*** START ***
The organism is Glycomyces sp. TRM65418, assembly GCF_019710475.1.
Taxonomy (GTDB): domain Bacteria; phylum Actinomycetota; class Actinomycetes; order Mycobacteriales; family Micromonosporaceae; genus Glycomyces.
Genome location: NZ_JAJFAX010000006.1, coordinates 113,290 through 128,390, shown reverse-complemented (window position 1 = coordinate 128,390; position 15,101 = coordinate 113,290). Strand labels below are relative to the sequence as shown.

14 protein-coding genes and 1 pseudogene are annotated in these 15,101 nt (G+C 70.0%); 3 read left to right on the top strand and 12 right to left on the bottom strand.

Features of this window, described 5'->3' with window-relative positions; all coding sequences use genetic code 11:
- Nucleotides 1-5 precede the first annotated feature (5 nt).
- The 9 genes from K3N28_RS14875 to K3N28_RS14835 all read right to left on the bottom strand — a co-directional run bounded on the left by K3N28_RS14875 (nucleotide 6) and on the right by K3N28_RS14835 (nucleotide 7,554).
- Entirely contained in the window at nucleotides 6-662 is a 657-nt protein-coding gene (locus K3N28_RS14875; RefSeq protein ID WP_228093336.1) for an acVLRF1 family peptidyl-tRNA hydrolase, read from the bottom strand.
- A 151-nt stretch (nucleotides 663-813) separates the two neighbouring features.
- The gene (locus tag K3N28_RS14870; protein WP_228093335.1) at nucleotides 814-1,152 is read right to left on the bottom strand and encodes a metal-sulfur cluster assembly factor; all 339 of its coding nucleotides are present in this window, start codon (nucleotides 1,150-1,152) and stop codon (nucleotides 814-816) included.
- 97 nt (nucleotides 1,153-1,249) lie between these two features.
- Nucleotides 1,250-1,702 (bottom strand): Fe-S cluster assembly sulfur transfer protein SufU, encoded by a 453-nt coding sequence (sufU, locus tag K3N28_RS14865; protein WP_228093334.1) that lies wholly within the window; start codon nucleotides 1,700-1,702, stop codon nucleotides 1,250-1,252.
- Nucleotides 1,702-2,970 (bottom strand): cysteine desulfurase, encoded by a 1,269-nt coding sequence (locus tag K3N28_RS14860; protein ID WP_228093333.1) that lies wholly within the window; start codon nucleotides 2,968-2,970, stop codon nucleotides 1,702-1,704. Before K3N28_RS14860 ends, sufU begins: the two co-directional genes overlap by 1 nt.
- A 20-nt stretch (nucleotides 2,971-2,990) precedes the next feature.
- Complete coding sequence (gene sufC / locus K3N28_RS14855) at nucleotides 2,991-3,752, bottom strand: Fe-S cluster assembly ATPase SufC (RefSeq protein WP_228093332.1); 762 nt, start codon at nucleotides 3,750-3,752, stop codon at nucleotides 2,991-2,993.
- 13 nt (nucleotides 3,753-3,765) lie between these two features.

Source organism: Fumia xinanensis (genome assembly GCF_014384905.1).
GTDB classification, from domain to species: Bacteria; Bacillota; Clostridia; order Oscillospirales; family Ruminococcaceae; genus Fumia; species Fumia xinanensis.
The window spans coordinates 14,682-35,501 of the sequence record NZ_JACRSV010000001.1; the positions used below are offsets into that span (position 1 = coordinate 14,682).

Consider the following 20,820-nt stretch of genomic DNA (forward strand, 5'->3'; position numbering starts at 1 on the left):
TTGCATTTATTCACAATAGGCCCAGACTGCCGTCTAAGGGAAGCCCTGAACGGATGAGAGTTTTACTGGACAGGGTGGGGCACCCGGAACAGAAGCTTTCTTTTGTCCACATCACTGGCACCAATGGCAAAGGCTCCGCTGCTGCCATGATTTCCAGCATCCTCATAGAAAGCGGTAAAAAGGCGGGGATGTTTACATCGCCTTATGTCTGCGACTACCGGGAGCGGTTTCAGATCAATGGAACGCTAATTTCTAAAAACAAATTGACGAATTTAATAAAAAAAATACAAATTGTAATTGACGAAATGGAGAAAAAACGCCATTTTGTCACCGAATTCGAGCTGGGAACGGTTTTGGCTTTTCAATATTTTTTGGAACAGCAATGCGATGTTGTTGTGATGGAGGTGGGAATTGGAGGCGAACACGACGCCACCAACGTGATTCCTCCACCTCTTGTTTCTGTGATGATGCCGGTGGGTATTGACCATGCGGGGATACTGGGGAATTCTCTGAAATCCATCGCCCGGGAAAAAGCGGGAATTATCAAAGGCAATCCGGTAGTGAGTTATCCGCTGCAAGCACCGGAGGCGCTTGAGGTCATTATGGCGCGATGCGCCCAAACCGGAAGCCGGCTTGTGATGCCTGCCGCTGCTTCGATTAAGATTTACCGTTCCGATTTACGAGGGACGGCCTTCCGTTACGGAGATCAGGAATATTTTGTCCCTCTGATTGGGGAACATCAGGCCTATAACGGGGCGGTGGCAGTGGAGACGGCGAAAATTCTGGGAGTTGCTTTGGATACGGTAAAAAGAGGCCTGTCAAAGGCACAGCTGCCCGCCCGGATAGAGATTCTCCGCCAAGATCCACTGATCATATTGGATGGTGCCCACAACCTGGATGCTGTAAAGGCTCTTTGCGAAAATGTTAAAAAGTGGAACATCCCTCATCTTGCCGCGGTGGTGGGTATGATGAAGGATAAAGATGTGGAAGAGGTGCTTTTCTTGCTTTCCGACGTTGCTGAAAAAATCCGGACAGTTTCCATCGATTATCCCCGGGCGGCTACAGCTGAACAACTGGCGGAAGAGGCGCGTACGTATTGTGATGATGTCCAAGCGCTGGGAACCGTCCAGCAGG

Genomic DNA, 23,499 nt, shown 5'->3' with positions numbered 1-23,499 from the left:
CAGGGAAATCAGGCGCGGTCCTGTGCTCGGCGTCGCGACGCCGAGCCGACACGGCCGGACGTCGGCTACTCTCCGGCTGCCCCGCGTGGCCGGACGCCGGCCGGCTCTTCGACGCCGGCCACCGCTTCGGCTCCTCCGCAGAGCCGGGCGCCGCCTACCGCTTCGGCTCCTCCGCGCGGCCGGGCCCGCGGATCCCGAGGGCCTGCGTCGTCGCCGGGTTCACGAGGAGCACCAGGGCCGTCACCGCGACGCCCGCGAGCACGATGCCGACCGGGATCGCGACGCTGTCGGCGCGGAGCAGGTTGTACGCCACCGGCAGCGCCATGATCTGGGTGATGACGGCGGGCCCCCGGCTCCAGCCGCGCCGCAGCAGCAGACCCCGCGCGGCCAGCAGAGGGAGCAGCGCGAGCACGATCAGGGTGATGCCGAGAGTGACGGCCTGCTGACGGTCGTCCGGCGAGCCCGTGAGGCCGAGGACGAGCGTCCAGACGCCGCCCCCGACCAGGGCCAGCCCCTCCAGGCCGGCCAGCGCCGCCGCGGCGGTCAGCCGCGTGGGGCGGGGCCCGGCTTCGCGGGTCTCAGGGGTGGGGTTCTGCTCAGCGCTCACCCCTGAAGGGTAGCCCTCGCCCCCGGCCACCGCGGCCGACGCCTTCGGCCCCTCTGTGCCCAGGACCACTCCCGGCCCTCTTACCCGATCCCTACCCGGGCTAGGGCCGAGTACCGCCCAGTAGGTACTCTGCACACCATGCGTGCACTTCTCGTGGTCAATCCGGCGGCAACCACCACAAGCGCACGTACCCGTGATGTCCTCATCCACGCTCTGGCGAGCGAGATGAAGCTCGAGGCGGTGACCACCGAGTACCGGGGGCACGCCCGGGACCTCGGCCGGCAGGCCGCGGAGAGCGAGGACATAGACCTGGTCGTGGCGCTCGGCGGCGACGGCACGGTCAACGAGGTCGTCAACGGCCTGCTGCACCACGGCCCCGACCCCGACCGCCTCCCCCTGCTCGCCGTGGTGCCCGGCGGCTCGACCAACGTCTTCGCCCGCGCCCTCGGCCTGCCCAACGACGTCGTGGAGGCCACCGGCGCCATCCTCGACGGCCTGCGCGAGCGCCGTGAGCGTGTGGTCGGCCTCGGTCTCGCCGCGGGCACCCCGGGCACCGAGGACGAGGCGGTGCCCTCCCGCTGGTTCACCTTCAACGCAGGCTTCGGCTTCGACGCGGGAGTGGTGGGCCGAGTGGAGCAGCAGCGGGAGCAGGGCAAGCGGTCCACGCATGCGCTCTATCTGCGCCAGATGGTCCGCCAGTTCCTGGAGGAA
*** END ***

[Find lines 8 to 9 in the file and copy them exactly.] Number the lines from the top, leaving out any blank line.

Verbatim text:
- Entirely contained in the window at nucleotides 6-662 is a 657-nt protein-coding gene (locus K3N28_RS14875; RefSeq protein ID WP_228093336.1) for an acVLRF1 family peptidyl-tRNA hydrolase, read from the bottom strand.
- A 151-nt stretch (nucleotides 663-813) separates the two neighbouring features.